Man Backed for Being 'Hurt' Over Wife's Birth Plan, 'Putting Stress on Her'

Commenters supported a man who told his pregnant wife he was "hurt" that she didn't want him in the delivery room.

The anonymous man, who goes by u/husband_birth, shared his situation in Reddit's popular "Am I The A**hole" forum, where his posting received more than 7,700 upvotes and 2,700 comments. The post can be found here.

While hospitals are the most common place for individuals to give birth in America, delivery room rules often vary depending on the hospital which can often cause drama about who will be present.

In the article titled "AITA for being hurt that my wife won't allow me to see the birth of our baby and asking for some space?", the man said that his wife is eight months pregnant and is finalizing her birth plan.

Man backed for feeling 'hurt' by wife
Commenters said that although the pregnant wife has every right to decide who is in the delivery room, she cannot police her husband's feelings about not being wanted during the birth. RyanKing999/iStock

He said he was included in the preliminary process, mainly researching and establishing emergency plans, a hospital and a doula.

"I assumed I would be there for the birth but she told me she didn't want me to see my daughter being born," the post read. "She only wants her mother there and I could only come in once it's done to see the baby. It hurt like hell because I was obviously very excited about it."

When he asked his wife her reasoning, she simply said she was "more comfortable" that way. He said he is"on board" with whatever she needs to feel comfortable, but that he's "very hurt" and needs space for a few days.

He said he slept in the guest room and then went to work before his wife arose from her sleep. When she woke up, he said she started blowing up his phone saying it's "unfair to punish her for doing what's best for the baby."

"She called and she was crying and telling me I'm putting so much stress on a pregnant woman for no reason and that I'm an a**hole for that," the post read.

The man said although he doesn't think taking space is wrong, he began wondering if he was in the wrong since his wife was so upset. He added that he is unable to "pretend to be happy" about missing the birth of their first child.

More than 2,700 users commented on the post, many offering support to the man for his disappointment but also praising him for accepting his wife's desires.

"As the pregnant person she gets final say over who is in the room with her as a support person," one user commented. "However, she doesn't have any say over how you feel about it."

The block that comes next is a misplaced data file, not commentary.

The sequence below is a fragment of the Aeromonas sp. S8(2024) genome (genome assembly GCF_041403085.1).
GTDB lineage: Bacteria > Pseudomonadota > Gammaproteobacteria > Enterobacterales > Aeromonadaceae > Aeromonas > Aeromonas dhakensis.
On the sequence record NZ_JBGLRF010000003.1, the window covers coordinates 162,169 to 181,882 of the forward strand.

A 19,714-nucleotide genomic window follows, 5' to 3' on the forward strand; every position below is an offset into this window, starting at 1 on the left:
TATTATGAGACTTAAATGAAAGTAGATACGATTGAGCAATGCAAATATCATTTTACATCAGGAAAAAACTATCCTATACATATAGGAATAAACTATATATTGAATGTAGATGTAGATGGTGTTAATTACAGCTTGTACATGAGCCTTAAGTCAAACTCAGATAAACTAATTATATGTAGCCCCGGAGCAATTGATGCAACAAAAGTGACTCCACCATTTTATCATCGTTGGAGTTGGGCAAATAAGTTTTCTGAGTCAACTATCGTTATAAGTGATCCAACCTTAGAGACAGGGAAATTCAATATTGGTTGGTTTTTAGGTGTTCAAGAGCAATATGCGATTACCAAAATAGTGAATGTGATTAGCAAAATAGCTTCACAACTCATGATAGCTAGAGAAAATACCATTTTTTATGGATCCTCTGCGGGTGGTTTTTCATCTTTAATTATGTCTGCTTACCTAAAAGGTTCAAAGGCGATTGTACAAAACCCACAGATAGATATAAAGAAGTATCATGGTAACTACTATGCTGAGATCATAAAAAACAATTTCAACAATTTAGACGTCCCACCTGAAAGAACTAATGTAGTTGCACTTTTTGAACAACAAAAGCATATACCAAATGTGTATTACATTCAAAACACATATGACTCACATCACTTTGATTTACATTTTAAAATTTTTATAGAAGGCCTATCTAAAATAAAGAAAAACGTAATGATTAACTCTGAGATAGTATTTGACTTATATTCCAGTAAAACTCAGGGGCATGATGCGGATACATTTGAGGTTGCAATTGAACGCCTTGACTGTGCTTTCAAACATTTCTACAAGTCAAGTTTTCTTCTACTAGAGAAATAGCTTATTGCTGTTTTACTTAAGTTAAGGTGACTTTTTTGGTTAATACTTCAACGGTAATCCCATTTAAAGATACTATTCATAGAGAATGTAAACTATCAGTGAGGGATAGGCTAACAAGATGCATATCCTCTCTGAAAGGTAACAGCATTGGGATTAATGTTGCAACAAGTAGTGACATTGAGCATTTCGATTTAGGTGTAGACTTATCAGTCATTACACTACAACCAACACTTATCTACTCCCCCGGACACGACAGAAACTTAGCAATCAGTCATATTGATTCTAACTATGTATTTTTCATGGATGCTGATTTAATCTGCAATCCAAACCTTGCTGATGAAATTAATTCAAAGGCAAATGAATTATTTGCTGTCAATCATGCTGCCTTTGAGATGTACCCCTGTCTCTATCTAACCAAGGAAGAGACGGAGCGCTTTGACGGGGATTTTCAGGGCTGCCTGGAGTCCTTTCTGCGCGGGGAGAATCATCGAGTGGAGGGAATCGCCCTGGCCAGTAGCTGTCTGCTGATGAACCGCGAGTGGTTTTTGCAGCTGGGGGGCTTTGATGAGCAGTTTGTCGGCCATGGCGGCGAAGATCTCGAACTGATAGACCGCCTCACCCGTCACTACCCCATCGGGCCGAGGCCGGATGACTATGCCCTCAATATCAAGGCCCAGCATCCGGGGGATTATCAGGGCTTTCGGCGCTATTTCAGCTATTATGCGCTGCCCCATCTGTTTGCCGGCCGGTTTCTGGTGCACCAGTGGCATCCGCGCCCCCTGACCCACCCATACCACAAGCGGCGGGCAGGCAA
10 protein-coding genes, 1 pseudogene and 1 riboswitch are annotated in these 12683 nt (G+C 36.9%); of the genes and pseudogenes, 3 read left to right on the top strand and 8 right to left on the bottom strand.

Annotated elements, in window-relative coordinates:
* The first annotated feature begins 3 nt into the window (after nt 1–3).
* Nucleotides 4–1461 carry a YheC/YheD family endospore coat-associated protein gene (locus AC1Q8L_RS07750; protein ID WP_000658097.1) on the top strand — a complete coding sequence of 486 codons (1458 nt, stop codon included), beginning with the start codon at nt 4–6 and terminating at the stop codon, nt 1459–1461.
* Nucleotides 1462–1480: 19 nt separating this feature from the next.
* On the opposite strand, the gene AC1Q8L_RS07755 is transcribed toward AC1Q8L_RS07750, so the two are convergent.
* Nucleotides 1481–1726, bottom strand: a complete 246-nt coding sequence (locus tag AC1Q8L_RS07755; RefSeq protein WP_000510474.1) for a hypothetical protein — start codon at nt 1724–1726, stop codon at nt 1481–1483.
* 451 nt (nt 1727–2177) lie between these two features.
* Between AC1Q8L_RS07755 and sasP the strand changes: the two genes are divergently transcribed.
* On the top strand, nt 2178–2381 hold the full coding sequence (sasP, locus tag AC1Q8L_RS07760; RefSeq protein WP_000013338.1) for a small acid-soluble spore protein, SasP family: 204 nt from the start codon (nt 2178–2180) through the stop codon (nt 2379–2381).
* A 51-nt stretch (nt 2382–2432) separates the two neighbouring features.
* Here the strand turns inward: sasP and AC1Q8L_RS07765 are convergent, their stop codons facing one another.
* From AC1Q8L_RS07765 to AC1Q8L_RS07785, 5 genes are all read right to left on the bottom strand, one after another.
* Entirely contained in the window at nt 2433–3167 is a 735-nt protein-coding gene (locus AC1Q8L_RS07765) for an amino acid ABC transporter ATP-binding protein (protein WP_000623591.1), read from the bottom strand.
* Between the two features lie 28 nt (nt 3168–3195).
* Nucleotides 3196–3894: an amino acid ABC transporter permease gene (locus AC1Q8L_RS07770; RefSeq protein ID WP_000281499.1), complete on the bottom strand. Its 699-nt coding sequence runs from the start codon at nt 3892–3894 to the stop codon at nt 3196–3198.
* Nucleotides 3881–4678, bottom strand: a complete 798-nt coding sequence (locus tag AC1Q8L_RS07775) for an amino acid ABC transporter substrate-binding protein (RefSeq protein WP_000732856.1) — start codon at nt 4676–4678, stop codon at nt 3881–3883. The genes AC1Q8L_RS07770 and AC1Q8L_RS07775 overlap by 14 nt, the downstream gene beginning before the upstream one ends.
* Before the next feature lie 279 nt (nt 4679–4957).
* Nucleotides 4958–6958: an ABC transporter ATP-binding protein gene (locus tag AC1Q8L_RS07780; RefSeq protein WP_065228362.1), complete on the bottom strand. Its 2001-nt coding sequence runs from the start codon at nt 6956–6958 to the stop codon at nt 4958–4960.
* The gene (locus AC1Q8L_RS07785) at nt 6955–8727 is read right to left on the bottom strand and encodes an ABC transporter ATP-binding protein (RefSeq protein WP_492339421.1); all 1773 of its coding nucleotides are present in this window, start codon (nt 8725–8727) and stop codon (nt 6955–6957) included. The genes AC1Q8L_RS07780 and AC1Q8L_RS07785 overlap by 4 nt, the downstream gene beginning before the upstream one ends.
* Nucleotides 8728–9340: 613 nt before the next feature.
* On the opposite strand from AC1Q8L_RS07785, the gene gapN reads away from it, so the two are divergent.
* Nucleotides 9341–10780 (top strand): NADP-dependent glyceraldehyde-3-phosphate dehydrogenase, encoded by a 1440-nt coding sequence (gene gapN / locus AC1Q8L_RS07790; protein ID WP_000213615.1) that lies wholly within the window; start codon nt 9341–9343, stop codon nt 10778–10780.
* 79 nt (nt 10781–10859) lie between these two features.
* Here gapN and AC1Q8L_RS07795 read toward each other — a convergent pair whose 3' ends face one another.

"She is allowed to choose whoever she wants in the room and you're allowed to take a day to sort your feelings," another remarked. "You didn't abandon her. You took space to organize your thoughts."

"Tell her that just like she had a while to figure out what it is she wants, you need a bit to process your feelings about it," one comment read. "You're not trying to control her or tell her she can't have the birthing experience she thinks would best support her, you just need some time to come to grip with your feelings about it."

Many users also suggested that maybe the wife was "insecure" about what she would look like during labor and that is why she doesn't want the man in the delivery room.

"My husband was told from so many people to not be there for the birth or 'look' because it will ruin sex for him forever," one user commented. "It's possible maybe people are feeding your wife these same stories and it's made her insecure and worried."

According to VeryWellFamily, partners are not always allowed in the delivery room, especially if there are complications or during some cesareans. But evidence shows that having a companion of choice in the delivery room can improve the birth and postpartum.

The World Health Organization (WHO) strongly recommends giving every individual the right to choose who is in the delivery room, whether that be a family, friend, or partner.

"The benefits of labor companionship can also include shorter length of time in labor, decreased cesarean section and more positive health indicators for babies in the first five minutes after birth," according to the WHO.

Newsweek reached out to u/husband_birth for comment.

Stories related to pregnancy had been in the news of late. In March, another woman went viral after telling her "mean" husband that she didn't want him in the delivery room.

One man was blasted for planning a European vacation after doctors told his 33-week-pregnant wife to "take it easy."

And another was criticized for telling his pregnant wife he hopes the baby looks "nothing like her."